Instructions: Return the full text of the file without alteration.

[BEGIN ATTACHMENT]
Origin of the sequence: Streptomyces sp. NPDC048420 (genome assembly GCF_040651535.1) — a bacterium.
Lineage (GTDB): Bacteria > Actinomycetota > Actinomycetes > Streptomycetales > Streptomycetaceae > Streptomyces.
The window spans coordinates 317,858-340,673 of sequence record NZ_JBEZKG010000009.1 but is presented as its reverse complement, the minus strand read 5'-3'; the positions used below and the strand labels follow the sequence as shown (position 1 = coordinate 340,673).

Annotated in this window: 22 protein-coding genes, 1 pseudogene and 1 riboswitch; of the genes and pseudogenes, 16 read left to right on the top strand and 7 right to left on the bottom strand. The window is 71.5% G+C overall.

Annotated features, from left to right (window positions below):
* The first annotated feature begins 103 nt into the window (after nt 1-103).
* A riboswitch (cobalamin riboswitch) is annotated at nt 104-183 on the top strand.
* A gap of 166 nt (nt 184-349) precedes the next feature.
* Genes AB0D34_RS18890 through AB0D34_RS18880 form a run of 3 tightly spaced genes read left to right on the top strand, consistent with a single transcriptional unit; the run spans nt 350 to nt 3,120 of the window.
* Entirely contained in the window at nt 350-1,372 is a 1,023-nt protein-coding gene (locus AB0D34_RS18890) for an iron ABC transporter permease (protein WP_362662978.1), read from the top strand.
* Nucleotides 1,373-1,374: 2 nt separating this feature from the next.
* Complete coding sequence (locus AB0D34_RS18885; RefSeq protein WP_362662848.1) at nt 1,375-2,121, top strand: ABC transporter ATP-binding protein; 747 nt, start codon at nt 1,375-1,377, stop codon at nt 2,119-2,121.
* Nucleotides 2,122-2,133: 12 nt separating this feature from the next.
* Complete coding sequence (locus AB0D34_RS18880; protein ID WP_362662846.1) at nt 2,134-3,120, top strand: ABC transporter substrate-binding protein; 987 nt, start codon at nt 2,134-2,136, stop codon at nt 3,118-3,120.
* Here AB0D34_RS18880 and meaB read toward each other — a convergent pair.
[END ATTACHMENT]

Origin of the sequence: Streptomyces sp. NPDC048420 (genome assembly GCF_040651535.1) — a bacterium.
Lineage (GTDB): Bacteria > Actinomycetota > Actinomycetes > Streptomycetales > Streptomycetaceae > Streptomyces.
The window spans coordinates 317,858-340,673 of sequence record NZ_JBEZKG010000009.1 but is presented as its reverse complement, the minus strand read 5'-3'; the positions used below and the strand labels follow the sequence as shown (position 1 = coordinate 340,673).

Annotated in this window: 22 protein-coding genes, 1 pseudogene and 1 riboswitch; of the genes and pseudogenes, 16 read left to right on the top strand and 7 right to left on the bottom strand. The window is 71.5% G+C overall.

Annotated features, from left to right (window positions below):
* The first annotated feature begins 103 nt into the window (after nt 1-103).
* A riboswitch (cobalamin riboswitch) is annotated at nt 104-183 on the top strand.
* A gap of 166 nt (nt 184-349) precedes the next feature.
* Genes AB0D34_RS18890 through AB0D34_RS18880 form a run of 3 tightly spaced genes read left to right on the top strand, consistent with a single transcriptional unit; the run spans nt 350 to nt 3,120 of the window.
* Entirely contained in the window at nt 350-1,372 is a 1,023-nt protein-coding gene (locus AB0D34_RS18890) for an iron ABC transporter permease (protein WP_362662978.1), read from the top strand.
* Nucleotides 1,373-1,374: 2 nt separating this feature from the next.
* Complete coding sequence (locus AB0D34_RS18885; RefSeq protein WP_362662848.1) at nt 1,375-2,121, top strand: ABC transporter ATP-binding protein; 747 nt, start codon at nt 1,375-1,377, stop codon at nt 2,119-2,121.
* Nucleotides 2,122-2,133: 12 nt separating this feature from the next.
* Complete coding sequence (locus AB0D34_RS18880; protein ID WP_362662846.1) at nt 2,134-3,120, top strand: ABC transporter substrate-binding protein; 987 nt, start codon at nt 2,134-2,136, stop codon at nt 3,118-3,120.
* Here AB0D34_RS18880 and meaB read toward each other — a convergent pair.